2.2. EKC Studies with Demographic Structure

Many studies extend the EKC model by including socio-demographic variables. These studies are based on the extension of the IPAT model, which is the general method of decomposing environmental impact (I) into socio-economic variables: population (P), affluence (A), and technology (T). However, among the extensive literature on IPAT augmented EKC models, population aging is rarely considered.
The empirical results were mixed in past literature. The main results of previous studies are summarized in Table 1. Some papers argued that population aging leads to a reduction in pollution emissions [4,5,17]. In [17] set up the computable general equilibrium (CGE) type Population-Environment-Technology (PET) model to analyze how population aging influences total CO2 emissions from the use of fossil fuels in the US economy. They incorporated population age structure into an energy-economic model with heterogeneous households. In their analysis, aging implied a reduction in aggregate labor supply, thereby reducing long-term emissions. However, this study actually focuses on the effect of population aging on total economic activity and not on the behavior of elderly people. In [5] focused their study on 17 developed countries spanning the period of 1960–2005. They disaggregated population into four age groups: 20–34, 35–49, 50–64, and 65–79 years old. By doing so, they found that older age groups reduce CO2 emissions. In [4] investigated the role of age structure on carbon emissions from transportation based on data from 22 OECD countries spanning the period of 1960–2007. The study employed the panel fully modified ordinary least squares (FMOLS) to estimate the long-run impact of age structure. These results reveal that young adults (aged 20–34) have environmentally intensive effects but other age cohorts (aged 35–49, 50–69, 70+) decrease CO2 emissions; this can be interpreted as the fact that population aging reduces CO2 emissions.
Other studies argued that population aging leads to an increase in pollution emissions [18,19,20]. In [18] studied the impact of population aging on SO2 utilizing panel data of 25 OECD countries from 1970 to 2000. It used the data in five-year steps to mitigate the nonstationary data problem. The researchers found that the young population decreases pollution emissions, while the older population increases pollution emissions. In [19] augmented standard macroeconomic emission regression by including age structure variables and cohort composition to analyze the life-cycle impact on CO2 emissions. They employed panel data for 26 OECD countries, for the period of 1960–2005. Using the population data in five-year steps, they mitigated the nonstationarity problem of the time-series. They concluded that the young age (people aged 15–29) and old age (people aged 60–74 and 75+) groups increase CO2 emissions. In [20] also focused on the role of elderly population on CO2 emissions from road transportation. The study used a first-order difference equation to alleviate the spurious regression problem. However, as opposed to [4], the research included the squared term of the share of elderly population to evaluate the nonlinear effect. Based on the results of 25 OECD countries from 1978 to 2008, there was an inverted U-shaped relationship between CO2 emissions and population aging. An increase in elderly population gradually increased CO2 emissions; however, beyond a 16% share of population the effect became adverse.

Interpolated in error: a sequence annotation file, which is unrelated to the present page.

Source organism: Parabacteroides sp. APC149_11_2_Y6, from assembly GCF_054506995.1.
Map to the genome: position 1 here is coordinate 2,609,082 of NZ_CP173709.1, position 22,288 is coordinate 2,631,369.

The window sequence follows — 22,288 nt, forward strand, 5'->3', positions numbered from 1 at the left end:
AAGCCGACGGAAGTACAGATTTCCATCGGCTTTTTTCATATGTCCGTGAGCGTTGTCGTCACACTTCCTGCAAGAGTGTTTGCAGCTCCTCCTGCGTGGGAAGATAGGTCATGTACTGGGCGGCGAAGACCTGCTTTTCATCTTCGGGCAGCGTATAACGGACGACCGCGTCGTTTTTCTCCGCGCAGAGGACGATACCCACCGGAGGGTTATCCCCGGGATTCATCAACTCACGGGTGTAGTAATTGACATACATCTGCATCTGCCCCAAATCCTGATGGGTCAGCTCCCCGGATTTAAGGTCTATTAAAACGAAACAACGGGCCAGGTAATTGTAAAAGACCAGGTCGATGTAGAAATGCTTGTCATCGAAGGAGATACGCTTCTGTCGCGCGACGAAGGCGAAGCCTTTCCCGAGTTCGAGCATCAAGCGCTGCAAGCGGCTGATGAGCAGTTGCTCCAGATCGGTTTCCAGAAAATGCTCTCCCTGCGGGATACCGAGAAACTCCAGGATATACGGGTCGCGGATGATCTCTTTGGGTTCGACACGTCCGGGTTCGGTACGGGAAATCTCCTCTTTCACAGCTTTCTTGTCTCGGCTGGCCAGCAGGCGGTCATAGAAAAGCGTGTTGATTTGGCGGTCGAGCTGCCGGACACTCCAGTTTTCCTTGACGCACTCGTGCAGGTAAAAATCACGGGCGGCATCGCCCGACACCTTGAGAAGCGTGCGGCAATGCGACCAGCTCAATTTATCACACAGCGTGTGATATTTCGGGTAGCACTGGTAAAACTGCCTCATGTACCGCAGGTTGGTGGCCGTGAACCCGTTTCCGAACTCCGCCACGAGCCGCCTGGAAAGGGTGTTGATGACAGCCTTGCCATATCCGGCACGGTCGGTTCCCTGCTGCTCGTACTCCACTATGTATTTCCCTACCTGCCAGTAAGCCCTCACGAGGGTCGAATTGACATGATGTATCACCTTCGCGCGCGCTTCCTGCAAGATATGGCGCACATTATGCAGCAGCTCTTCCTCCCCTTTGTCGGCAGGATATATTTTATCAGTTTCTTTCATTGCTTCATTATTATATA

Furthermore, aging population may have an indirect effect on CO2 emissions by hindering output growth and slowing economic activities. In [21] used a panel VAR (Vector Auto Regressive) model for 21 OECD countries to estimate the effect of demographic structure change. They showed that population aging and low fertility will reduce output growth, investment and real interest rates. In [22] analyzed East Asia countries and showed that population aging significantly lowers saving rates, and it leads to worsened current account balances. In [23] surveyed empirical works of age-productivity relationship. It was evident that individuals’ job performance decreases as they become old.
[24] used a VARX (Vector Auto Regressive with Exogenous variable) model in order to estimate the effect of population aging on macro-economic variables. Using the Korean annual data from 1987 to 2017, they concluded that aging and low fertility have direct and indirect adverse effect on economic growth. First of all, aging reduces labor supply, which lowers potential growth level. Second, aging and low fertility reduce total factor productivity. Third, aging increases inflation due to reduced total supply. Last but not least, aging and low fertility rate lower investment. Based on the studies mentioned so far, it is well known that aging leads to lower economic growth, which reduces CO2 emissions.
Overall, the results of the preceding studies differ depending on the target countries and types of GHGs. In particular, there was no study focusing on the effects of the demographic factors in Korean regions. Since Korea’s aging trend is faster than any other, it is a good case study to analyze demographic effects on Korea’s regional CO2 emissions.